The Court, already frustrated with defendant's earlier attack on its subject-matter jurisdiction, rejected defendant's assertion of untimeliness:
"Defendant's arguments regarding resolution of damages and effect on the PTO's reexamination proceedings are of no moment in determining whether relief under Rule 60 is appropriate. Granting the Rule 60 Motion for summary judgment, at this time, does not necessarily require that contract damages be tried separately from patent damages . . . . Establishing contractual liability now instead of later militates in favor of granting the Rule 60 Motion by limiting delay and allowing the court flexibility in scheduling a trial on damages."
The Court also acknowledged that the PTO may benefit from resurrecting defendant's contractual liability:
"There is no reason to deprive the PTO of any benefit, no matter how limited, it may receive from the court's judgment in this matter. That the PTO may not be induced to terminate or suspend reexamination proceedings based on such judgment is of no moment to the equitable principles involved in the issue at bar."
Accordingly, the Court vacated its order that dismissed the contract claim and reinstated the summary judgment in plaintiff's favor. By doing so, the Court provided a useful roadmap for demonstrating "extraordinary circumstances" under Rule 60(b)(6): litigants should emphasize both the relative equities among the parties and the increased judicial efficiency attending the proposed relief from judgment.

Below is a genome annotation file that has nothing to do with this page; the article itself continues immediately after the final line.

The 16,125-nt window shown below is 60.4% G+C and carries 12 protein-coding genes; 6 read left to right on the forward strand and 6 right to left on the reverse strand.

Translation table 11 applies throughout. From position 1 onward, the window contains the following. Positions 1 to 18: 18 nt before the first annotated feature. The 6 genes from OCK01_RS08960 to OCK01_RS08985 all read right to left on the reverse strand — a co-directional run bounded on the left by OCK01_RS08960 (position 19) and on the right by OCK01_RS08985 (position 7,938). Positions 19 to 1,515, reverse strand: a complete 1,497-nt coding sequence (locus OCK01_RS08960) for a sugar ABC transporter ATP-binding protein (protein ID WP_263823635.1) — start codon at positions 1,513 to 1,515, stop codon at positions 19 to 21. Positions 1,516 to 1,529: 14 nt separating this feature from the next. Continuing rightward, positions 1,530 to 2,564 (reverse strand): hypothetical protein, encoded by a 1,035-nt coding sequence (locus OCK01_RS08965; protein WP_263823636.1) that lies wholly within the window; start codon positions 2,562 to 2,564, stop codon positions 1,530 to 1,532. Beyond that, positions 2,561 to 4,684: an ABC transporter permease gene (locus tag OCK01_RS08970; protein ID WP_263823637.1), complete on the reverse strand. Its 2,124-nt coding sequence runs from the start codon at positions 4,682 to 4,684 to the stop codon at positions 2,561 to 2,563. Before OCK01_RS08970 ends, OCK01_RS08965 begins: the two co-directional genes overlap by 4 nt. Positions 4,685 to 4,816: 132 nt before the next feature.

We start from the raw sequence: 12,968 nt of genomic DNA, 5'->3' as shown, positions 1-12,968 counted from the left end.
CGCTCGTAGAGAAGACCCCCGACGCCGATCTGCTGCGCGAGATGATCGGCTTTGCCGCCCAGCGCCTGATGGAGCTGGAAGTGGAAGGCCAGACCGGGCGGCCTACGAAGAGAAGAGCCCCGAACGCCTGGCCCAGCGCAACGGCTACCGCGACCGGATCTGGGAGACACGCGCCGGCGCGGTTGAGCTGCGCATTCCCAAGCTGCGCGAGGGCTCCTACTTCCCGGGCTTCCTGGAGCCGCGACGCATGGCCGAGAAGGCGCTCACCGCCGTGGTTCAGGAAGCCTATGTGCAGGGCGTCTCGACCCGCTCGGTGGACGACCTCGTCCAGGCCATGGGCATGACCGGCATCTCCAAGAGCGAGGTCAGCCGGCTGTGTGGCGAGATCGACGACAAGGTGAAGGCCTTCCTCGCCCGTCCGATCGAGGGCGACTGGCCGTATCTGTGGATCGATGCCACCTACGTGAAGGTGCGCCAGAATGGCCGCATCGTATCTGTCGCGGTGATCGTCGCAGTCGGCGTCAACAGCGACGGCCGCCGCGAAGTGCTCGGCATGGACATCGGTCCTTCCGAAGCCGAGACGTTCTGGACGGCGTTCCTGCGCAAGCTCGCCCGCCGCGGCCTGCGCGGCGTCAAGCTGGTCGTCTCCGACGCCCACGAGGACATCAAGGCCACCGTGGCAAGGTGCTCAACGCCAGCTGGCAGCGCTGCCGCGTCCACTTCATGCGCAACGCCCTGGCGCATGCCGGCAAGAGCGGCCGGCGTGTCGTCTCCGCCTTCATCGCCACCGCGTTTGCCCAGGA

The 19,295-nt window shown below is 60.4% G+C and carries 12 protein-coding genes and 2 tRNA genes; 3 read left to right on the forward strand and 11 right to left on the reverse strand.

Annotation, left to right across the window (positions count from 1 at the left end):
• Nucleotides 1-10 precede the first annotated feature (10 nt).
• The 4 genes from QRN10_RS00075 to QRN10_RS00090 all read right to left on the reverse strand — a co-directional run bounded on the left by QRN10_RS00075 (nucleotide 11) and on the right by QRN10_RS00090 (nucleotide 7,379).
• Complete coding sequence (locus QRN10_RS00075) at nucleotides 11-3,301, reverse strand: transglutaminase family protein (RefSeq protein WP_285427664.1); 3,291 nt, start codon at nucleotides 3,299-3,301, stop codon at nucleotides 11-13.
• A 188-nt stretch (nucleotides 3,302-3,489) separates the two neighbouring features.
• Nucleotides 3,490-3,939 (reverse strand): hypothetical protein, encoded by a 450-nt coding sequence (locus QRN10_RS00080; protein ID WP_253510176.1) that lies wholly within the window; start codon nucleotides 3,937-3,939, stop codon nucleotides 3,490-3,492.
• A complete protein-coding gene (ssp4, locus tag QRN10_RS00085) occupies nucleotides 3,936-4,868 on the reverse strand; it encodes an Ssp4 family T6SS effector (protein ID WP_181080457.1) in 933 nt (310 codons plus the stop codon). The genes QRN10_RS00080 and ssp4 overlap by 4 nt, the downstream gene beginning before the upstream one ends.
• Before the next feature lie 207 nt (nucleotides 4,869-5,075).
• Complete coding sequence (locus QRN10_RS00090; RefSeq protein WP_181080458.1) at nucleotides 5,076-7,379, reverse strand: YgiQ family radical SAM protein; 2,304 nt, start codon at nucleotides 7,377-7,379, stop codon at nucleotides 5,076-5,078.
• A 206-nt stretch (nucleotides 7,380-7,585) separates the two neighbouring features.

On Wednesday, District Judge Sue L. Robinson issued a summary judgment decision notable for its assessment of a party's expert evidence. Although the Court eventually granted defendant Cisco's motion for summary judgment of noninfringement, it rejected, as part of the claim construction process, Cisco's attempt to rely on an article written by its adversary's expert:
"Defendant does not cite its own expert in support of its argument [on the claim in issue]. Instead, defendant cites wi-fiplanet.com, a website that contains an article written by plaintiff's expert . . . . The court disagrees that this article supports defendant's contention . . . . The article does not say that a person of skill in the art would consider a controller to be separate from the access point, nor does it discuss the meaning of the term 'access point' as used in the '858 patent."
According to the Court, plaintiff's expert "directly contradict[ed] defendant's argument" at his deposition. In the evidentiary battle of the article versus the deposition, the deposition won.